We bundled up well and headed for the woods. At least it was warm in the cab of the truck, but soon we would be out in the cold loading the truck with wood, which happened all too soon. My dad was very good at getting his boys to help him. We each had our job, my dad would run the chain saw and cut the wood. Grant my oldest brother, would split the wood. I would load and my next oldest brother Ron, being crippled, would sit in the back of the truck and stack the wood. My dad was always good at making Ron part of whatever we did and feel important and needed. Eager to get back to our toys we all worked hard. He had cut a big tree and we almost had it loaded. I thought it was plenty, but my dad cut into another big tree. This is going to take forever, I thought, “I’m cold and tired and want to play with my toys and he is cutting down another tree.” We finally got it all split and loaded. At last we were headed home. It was nice to be back in the warmth of the cab of the truck again. All we had to do was unload the wood and then I could go back to my racecar set.

We backed up to Blanche’s house and started unloading the wood. I couldn’t believe it! There wasn’t of sliver a wood to be found anywhere in her yard. The only thing she had left to burn was her house itself. I was worried about losing time playing with my racecar set, while she was worried about freezing. As we were unloading the wood she came out of her house. My dad looked up and said “Merry Christmas.” She started crying, and my dad got down from the truck to console her. I couldn’t fight back a few tears myself. I tried hard not to let it show, but then I noticed a tear in my brother’s eye too. My presents didn’t mean anything to me now. The fact that I was able to help keep someone from freezing on Christmas day meant much more to me than all the toys in the world.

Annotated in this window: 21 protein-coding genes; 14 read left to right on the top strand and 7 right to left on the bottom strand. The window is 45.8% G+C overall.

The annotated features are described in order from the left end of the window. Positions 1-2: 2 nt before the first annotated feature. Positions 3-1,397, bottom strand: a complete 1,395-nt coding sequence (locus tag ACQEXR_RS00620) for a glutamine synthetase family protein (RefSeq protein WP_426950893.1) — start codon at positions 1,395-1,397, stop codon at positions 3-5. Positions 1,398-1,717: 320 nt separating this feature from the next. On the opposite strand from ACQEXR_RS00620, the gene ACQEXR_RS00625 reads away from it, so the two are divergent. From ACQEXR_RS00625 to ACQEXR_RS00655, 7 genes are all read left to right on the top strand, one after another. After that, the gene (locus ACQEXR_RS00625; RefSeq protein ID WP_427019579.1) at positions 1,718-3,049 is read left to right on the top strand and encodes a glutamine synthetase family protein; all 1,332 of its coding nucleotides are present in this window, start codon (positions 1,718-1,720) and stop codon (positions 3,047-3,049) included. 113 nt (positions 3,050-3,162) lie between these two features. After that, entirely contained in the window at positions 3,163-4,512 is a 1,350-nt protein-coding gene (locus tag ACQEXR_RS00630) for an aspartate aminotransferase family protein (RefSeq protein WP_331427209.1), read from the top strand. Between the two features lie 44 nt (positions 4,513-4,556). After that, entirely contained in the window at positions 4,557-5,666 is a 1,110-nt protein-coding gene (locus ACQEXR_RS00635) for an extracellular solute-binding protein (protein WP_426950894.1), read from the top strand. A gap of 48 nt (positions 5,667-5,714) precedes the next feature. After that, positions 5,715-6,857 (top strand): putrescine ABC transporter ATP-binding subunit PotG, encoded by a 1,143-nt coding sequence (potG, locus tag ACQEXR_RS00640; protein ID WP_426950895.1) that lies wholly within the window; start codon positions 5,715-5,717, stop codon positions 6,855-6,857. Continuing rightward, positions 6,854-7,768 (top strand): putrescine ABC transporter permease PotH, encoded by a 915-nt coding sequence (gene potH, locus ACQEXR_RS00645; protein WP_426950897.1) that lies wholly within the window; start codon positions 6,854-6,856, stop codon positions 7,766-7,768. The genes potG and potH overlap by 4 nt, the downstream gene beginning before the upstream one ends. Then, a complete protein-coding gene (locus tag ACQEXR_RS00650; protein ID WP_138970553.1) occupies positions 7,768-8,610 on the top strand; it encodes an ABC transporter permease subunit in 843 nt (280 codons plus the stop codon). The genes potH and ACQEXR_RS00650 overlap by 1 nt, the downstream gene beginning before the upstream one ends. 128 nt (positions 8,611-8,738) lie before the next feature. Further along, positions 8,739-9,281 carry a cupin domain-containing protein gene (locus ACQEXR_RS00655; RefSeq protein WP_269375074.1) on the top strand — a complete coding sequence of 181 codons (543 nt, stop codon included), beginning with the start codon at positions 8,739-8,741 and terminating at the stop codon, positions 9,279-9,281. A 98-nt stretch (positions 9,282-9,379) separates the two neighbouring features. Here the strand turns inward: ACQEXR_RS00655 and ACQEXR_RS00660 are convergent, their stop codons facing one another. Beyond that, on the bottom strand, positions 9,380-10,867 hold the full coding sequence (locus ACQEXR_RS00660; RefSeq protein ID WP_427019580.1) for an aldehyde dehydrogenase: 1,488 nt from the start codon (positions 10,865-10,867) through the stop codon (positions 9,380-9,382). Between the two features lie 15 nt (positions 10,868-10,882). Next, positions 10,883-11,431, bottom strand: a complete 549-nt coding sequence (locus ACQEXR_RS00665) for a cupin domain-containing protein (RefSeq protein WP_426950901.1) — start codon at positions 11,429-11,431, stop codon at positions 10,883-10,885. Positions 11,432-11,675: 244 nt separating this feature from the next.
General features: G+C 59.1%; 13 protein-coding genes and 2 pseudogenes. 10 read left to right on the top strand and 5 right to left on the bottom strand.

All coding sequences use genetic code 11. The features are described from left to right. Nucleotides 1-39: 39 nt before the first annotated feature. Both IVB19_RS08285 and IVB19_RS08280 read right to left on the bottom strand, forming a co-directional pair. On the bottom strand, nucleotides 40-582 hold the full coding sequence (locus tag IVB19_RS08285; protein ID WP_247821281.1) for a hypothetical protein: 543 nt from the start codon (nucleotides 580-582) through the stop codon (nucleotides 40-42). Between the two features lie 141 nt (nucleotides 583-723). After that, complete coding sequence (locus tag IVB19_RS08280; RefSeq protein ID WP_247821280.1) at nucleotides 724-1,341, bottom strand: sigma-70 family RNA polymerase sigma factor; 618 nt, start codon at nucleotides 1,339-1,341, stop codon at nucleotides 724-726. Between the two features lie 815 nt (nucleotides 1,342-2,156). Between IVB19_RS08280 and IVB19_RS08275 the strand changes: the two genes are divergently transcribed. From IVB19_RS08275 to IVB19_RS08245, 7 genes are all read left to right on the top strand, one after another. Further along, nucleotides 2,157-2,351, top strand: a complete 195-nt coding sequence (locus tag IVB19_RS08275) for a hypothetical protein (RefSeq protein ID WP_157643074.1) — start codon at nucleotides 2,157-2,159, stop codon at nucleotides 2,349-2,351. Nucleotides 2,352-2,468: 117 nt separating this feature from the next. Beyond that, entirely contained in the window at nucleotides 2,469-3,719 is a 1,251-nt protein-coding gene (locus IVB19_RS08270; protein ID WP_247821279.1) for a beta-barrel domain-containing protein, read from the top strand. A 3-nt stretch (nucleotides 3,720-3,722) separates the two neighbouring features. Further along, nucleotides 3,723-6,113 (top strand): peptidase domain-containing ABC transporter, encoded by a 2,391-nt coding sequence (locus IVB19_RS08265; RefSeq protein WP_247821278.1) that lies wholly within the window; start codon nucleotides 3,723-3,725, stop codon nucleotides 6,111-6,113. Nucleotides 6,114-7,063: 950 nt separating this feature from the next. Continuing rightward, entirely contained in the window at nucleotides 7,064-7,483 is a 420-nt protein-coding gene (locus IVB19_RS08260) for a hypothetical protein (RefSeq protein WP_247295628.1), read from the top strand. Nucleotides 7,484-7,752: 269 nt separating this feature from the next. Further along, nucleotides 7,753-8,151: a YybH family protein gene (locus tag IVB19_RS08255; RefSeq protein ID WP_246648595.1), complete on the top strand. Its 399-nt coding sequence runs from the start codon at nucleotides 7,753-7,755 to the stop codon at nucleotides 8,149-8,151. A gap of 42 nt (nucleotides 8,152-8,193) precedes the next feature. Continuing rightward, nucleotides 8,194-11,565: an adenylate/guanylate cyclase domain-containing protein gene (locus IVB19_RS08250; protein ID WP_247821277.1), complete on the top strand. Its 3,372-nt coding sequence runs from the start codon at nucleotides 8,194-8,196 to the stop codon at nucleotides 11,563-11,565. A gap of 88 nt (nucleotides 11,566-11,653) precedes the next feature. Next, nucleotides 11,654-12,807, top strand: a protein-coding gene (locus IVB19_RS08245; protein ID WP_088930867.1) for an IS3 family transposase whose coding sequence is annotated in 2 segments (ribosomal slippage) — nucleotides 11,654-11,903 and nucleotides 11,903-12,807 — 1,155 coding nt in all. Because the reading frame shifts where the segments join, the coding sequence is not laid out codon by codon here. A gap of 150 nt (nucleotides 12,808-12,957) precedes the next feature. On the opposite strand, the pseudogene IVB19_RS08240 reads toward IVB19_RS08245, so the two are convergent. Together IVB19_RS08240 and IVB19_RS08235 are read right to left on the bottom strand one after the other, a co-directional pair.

That night it snowed. My mother said she was glad that we had gotten Blanche firewood. I was glad too, really glad. Never will I forget the lesson and spirit of truly giving to others. But that wasn’t the only lesson that we learned that year. This act of kindness on my dad’s part would have an influence that would not be realized for years to come.

The next Christmas would not be so happy, we sat around solemn faced, after opening our presents. Finally Ron said, “lets go get wood”. Nothing more needed to be said. We all got our coats, hats and gloves and headed out the door. Again we were getting wood for a widow. But this time it was our mother. It wasn’t that we needed the wood, it was something deeper. Two weeks before Christmas my dad died on my oldest brother’s 16th birthday. He left seven children to be raised by my mother. But my dad had taught us to work. So my brothers and I would make sure that we had wood for the next year and each year after that.

I suppose that because of that one act of kindness, and the lessons that he had taught his boys, he assured that his widowed wife would never go without wood. We not only got wood for our mother but often we would get it for other widows. Often on Christmas day after we had opened our presents my brothers and I would go out after wood for one of the widows. Though it was never spoken openly between us, we were all doing it in memory of our father.

Times have changed and most people don’t use firewood to stay warm. So our tradition of getting firewood has died. There are few people in our society that are in danger of freezing on Christmas day but there are many who need warmed on the inside.


Archer StrongBow said...

This is an incredible story, and brings tears to my eyes every time I read it. It really does embody the true spirits of compassion and kindness that I wish could be a far larger part of our winter holiday mindset. Thanks for sharing this with me and the world, and thanks to your dad for his part in helping to make the world a better place through the lessons he taught to you and your siblings.

Jaime Lynne said...

What an amazing story! This is something I could picture President Monson sharing. What a moral! Thanks for sharing.

Photography By Jo said...

I love love love this story. I need ideas on what to do this year HELP!